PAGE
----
Managing Human and Intellectual Capital for Sustaining African Organisations

February 1, 2017 • GLOBAL ECONOMY, Middle East & Africa, World Development

By Hamid H. Kazeroony, Yvonne du Plessis, Bill Buenar Puplampu

In this article, the authors examine the needs of African organisations for human and intellectual capital and suggest how they should work with governments and the educational system to acquire, retain, and develop higher performing talent. Such efforts would create more dynamic and productive organisations to serve African growth.


African organisations to function and compete effectively in the global marketplace require particular focus on managing human and intellectual capital.

African continent, since the end of colonial era, which calumniated in the collapse of apartheid in South Africa in 1994, completing the transition, has undergone numerous social, political, economic, and cultural changes impacting management and organisational processes. The transitions within this period gave rise to a new set of human and organisational challenges in each African country in addition to the emergence of social and economic demands by various stakeholders for managing various resources (Kazeroony, 2016). To address their human and intellectual capital needs, African organisations – as stakeholders in their respective countries – should work with their governments and higher education institutions to expand capacity and address social, political, and cultural influencers in the development of human capital. They should continually examine their internal organisational dynamics and organisational practices and relate these to the current and emerging African market conditions within the global economy (Kazeroony, Du Plessis, & Puplampu, 2016). It is only through such focused attention that human capacity may be enhanced to serve African organisations. In this paper, we share a few thoughts on how these may be realised.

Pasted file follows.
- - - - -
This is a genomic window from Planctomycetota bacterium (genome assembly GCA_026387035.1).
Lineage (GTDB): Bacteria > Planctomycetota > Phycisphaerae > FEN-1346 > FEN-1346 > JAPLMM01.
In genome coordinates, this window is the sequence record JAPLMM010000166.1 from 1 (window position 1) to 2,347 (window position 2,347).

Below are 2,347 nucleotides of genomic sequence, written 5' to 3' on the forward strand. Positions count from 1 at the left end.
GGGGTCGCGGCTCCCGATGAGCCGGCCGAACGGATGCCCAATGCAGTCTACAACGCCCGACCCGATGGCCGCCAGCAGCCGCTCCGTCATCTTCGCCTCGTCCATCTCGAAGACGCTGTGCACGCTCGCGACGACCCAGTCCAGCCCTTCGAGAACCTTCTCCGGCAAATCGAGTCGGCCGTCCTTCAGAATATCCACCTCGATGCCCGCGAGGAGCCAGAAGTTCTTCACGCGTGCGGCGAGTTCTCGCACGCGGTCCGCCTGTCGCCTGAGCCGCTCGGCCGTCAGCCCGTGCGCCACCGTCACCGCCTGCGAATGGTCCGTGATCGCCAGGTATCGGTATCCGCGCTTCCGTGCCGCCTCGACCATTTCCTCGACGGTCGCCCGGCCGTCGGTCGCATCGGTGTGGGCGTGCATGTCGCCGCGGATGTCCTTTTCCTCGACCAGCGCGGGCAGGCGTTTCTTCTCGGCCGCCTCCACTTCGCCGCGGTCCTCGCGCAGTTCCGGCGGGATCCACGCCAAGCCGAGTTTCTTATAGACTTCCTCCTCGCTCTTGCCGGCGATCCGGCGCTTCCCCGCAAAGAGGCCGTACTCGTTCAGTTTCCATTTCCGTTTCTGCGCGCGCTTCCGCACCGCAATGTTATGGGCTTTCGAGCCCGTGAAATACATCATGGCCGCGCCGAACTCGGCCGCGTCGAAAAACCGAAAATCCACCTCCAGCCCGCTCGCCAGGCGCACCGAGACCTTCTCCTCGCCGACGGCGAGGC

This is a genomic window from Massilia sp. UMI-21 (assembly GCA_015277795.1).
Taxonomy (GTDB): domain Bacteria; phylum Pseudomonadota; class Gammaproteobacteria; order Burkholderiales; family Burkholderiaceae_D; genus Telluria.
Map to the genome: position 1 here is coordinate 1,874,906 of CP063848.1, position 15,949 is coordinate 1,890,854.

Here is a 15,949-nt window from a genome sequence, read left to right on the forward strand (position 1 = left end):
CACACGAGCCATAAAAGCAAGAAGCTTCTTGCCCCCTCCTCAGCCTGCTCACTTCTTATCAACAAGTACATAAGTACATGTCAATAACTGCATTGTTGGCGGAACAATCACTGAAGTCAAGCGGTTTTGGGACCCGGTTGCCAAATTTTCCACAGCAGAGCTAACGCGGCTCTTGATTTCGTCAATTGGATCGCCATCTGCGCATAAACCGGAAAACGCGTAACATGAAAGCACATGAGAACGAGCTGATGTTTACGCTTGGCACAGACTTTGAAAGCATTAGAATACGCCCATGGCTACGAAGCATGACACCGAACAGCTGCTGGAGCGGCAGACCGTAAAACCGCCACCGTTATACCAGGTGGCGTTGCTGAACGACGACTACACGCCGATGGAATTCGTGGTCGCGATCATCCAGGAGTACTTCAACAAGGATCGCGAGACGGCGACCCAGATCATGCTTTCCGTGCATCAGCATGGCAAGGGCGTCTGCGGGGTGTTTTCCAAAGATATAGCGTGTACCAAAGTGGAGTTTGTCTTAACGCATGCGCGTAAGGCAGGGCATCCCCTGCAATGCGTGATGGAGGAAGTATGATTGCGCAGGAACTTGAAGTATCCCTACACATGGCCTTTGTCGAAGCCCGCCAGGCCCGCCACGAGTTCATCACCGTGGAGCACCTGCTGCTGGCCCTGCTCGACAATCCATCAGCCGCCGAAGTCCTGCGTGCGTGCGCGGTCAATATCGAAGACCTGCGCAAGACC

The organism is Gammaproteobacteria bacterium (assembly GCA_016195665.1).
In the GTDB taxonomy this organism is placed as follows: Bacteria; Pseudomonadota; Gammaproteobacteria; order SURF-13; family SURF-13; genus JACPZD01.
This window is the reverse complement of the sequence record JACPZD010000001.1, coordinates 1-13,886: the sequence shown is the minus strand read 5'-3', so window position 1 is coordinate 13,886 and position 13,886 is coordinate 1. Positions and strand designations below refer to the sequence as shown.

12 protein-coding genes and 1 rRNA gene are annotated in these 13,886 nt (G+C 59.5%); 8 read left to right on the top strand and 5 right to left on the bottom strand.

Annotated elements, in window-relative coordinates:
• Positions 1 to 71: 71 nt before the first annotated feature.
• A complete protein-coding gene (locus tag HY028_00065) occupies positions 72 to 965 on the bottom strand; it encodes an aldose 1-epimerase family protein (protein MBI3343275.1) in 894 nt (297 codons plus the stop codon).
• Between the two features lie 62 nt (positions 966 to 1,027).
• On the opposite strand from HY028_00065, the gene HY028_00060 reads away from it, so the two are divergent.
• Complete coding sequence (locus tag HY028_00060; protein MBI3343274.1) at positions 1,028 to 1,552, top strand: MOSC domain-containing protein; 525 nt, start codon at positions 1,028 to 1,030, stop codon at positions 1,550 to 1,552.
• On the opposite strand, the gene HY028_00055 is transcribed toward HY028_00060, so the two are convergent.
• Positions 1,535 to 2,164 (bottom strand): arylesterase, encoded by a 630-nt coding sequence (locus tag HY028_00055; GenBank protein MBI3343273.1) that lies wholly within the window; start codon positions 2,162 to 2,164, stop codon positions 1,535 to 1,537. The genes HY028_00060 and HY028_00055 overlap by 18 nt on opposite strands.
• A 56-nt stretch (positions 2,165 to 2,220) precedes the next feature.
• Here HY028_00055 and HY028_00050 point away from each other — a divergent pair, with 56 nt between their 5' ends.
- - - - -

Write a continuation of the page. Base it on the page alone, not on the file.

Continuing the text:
Macro and Micro Issues in Human Capital Development

At the macro level, public organisations such as the African Capacity Building Organization (ACBF) (What Do We Do, n.d.) help with a variety of financial and expertise resources to advance capacity building for governmental and private actors directly, addressing the human and intellectual needs of organisations for growth and innovation. In addition, organisations such as the African Development Bank Group have been very active in supporting the growth of human capital by engaging in projects that would benefit gender diversity to maximise the human capital utilisation while expanding support for higher education developments in enlarging the intellectual capital pool for African organisations (Capacity Building, n.d.). These represent tangential efforts by non-State actors to influence skill development. However, as the President of Liberia, Ellen Sirleaf noted, African governments may develop policies quickly to address capacity building, however, implementation, prioritisation, and governance issues pose difficult obstacles (Ratcliffe, 2013).

At the micro level, individuals attempting to build their intellectual capacity, face multiple obstacles such as lack of family financial means, lack of educated family members understanding particular needs for success, and limited pathways for access to and progress through higher education.

Higher Education Institutions are the actors who connect the human and intellectual capital requirements of organisations to the individuals who seek skill development and the marketplace which “consumes” talent.

African Higher Education Institutions currently face many challenges including policy gaps, resource constraints, and brain drain. Each of these challenges underscore the need for reform and changes in public policies, collaboration with the private sector, and attention to the gaps between foundational knowledge gained at the elementary and secondary schools and the curricula for developing human and intellectual capital at the higher education end of the spectrum.

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